What this does is produce 360* of horizontal radiation. The effects of beaming are minimized due to the fact that you have no direct sound radiating towards you. While this does give you a very spacious and diffuse presentation, it can also lack "crispness" or "attack" since all of the sound is heard indirectly. Simply for sake of comparison, the F achieves 360* horizontal radiation BUT also exposes the listener to direct radiation at the same time.

I would think that this approach would work wonderfully for use in a multi-channel HT environment, especially as surrounds. My Brother has told me a million times that i should use the four Ohm F's that i have as mains and surrounds in my HT system for this very reason. Lo and behold, Mirage comes out with this line and it will probably be a success for the "all enveloping" radiation pattern that could literally "surround you in sound". Believe me, it could do this IF done properly.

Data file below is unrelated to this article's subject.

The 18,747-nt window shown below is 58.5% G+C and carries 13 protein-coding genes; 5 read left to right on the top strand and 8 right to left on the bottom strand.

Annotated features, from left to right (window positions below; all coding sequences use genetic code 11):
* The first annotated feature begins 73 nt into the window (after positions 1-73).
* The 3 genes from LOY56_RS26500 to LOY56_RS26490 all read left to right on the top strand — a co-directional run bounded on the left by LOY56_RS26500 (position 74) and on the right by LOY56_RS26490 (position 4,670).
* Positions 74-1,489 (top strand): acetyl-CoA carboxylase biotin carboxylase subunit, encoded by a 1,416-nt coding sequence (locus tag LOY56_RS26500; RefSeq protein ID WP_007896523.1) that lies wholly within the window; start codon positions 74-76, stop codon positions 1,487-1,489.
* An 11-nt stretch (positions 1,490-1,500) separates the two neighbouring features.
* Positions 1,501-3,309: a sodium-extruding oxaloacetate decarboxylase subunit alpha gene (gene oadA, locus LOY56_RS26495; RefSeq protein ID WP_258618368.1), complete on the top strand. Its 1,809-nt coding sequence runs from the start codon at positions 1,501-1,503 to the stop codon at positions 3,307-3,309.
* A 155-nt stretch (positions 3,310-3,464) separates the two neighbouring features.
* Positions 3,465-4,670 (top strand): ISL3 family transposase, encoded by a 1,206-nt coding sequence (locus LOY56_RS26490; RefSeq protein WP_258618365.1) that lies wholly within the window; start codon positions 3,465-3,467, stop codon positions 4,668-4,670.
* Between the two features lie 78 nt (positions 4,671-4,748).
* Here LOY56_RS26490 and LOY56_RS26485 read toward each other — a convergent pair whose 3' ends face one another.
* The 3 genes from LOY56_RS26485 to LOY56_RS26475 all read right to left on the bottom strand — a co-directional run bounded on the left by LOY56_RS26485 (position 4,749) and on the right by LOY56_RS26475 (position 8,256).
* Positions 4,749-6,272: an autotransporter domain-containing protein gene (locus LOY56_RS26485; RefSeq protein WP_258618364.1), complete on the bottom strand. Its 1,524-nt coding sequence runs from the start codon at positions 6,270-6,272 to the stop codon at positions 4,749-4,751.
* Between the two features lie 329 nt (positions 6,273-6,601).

The question is, was it a design that was WAY ahead of its' time back in the late 1970's or did it need 20+ years worth of refining to make it "right" ??? Is this a product design that lends itself to only HT systems or will it find its' way into audiophile grade 2 channel systems ? Only time will tell.

How many of you have seen products or designs that were "recycled" lately ? It might be interesting to see if we are running around in a big circle and don't even realize it. I'll post some of my other findings later tonight. In the meantime, i hope to see that others have contributed to this thread. I think it will be fun to walk down memory lane and then compare those products to what we have today. Sean